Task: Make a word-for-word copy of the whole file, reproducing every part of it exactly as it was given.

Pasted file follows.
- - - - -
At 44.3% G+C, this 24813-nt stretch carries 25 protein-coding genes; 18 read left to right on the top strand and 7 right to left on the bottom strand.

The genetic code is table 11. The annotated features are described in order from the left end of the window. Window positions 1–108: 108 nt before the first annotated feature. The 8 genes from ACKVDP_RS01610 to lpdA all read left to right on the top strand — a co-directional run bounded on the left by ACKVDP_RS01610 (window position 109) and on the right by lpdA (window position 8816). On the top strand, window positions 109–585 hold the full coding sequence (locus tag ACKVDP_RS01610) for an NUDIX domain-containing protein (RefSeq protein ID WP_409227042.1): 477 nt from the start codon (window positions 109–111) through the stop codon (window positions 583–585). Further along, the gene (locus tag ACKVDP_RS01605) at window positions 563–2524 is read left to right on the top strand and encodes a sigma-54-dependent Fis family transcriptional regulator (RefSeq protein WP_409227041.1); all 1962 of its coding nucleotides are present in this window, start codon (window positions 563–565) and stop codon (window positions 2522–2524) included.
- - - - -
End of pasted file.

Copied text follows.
At 44.3% G+C, this 24813-nt stretch carries 25 protein-coding genes; 18 read left to right on the top strand and 7 right to left on the bottom strand.

The genetic code is table 11. The annotated features are described in order from the left end of the window. Window positions 1–108: 108 nt before the first annotated feature. The 8 genes from ACKVDP_RS01610 to lpdA all read left to right on the top strand — a co-directional run bounded on the left by ACKVDP_RS01610 (window position 109) and on the right by lpdA (window position 8816). On the top strand, window positions 109–585 hold the full coding sequence (locus tag ACKVDP_RS01610) for an NUDIX domain-containing protein (RefSeq protein ID WP_409227042.1): 477 nt from the start codon (window positions 109–111) through the stop codon (window positions 583–585). Further along, the gene (locus tag ACKVDP_RS01605) at window positions 563–2524 is read left to right on the top strand and encodes a sigma-54-dependent Fis family transcriptional regulator (RefSeq protein WP_409227041.1); all 1962 of its coding nucleotides are present in this window, start codon (window positions 563–565) and stop codon (window positions 2522–2524) included.